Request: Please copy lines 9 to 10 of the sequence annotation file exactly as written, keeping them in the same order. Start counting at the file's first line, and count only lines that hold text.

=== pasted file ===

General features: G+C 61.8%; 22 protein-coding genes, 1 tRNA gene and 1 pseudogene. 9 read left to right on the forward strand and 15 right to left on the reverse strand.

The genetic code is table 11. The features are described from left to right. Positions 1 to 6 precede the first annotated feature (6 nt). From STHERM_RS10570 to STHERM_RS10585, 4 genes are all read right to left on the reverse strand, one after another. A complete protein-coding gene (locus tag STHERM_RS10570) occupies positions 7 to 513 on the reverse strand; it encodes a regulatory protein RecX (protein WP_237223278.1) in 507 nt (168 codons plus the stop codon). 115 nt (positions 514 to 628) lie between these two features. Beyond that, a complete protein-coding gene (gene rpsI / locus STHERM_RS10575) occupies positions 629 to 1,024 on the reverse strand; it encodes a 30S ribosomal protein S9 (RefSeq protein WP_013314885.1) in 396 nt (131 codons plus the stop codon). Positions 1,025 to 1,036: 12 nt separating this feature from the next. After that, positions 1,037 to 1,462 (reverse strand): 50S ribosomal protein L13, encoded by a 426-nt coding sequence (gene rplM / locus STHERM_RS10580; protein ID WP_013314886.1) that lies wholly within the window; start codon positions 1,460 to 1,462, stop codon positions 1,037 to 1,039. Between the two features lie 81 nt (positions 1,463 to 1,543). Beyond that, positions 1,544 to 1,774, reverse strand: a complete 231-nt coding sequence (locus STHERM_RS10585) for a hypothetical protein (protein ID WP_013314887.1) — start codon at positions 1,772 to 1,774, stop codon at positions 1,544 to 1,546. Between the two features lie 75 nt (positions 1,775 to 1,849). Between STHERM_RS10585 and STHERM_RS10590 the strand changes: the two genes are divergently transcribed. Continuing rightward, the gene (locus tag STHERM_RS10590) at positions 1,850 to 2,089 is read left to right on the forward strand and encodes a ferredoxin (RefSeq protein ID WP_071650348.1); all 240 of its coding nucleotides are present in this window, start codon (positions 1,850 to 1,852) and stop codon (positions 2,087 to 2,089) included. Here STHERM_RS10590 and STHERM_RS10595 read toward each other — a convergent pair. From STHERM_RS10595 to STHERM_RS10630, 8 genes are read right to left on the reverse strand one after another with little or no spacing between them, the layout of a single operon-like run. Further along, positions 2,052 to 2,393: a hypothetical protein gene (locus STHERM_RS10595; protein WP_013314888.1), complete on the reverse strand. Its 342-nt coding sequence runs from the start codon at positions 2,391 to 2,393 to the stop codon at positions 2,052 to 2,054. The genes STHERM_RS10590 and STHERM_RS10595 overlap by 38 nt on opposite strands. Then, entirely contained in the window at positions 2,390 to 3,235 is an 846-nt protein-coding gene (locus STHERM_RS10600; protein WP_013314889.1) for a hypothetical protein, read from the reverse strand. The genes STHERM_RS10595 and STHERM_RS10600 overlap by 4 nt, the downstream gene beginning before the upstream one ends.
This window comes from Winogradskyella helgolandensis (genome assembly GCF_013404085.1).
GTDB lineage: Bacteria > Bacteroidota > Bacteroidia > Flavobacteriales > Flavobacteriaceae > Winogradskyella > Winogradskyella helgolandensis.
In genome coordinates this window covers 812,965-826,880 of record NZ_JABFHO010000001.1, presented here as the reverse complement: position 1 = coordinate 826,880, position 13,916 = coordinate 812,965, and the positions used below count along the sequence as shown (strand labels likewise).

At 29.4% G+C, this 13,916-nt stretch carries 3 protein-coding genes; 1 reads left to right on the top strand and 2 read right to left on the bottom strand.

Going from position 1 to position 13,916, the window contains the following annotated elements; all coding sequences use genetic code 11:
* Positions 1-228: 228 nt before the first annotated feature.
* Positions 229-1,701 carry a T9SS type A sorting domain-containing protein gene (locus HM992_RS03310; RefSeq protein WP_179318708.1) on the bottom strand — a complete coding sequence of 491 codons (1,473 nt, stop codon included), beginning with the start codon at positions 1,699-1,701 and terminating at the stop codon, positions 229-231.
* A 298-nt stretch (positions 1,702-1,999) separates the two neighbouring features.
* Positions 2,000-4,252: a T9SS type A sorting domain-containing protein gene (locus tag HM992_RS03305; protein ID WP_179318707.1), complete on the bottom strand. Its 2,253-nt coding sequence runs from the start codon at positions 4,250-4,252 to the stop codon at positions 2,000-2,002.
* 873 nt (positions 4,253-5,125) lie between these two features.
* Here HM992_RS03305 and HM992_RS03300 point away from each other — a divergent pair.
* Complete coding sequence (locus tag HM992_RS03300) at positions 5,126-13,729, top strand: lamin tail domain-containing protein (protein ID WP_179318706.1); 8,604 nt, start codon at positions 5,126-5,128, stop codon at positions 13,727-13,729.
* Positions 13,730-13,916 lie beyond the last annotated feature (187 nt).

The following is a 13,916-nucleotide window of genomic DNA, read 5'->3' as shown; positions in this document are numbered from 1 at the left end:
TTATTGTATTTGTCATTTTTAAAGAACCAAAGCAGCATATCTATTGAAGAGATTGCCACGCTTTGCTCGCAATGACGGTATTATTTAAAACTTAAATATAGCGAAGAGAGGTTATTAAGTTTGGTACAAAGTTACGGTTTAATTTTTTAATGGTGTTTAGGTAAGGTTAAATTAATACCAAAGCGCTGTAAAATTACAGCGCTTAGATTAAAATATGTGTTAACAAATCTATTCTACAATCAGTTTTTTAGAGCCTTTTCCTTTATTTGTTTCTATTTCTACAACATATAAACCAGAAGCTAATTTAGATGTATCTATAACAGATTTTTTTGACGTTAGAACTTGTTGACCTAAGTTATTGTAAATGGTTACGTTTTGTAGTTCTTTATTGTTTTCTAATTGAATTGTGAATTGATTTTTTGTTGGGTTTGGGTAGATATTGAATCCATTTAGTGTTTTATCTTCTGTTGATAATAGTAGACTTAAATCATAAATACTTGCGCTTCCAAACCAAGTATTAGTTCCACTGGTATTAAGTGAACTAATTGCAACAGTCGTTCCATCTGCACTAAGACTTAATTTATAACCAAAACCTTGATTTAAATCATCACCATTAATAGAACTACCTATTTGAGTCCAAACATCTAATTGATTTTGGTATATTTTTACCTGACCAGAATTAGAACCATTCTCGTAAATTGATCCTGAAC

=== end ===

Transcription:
* Positions 229-1,701 carry a T9SS type A sorting domain-containing protein gene (locus HM992_RS03310; RefSeq protein WP_179318708.1) on the bottom strand — a complete coding sequence of 491 codons (1,473 nt, stop codon included), beginning with the start codon at positions 1,699-1,701 and terminating at the stop codon, positions 229-231.
* A 298-nt stretch (positions 1,702-1,999) separates the two neighbouring features.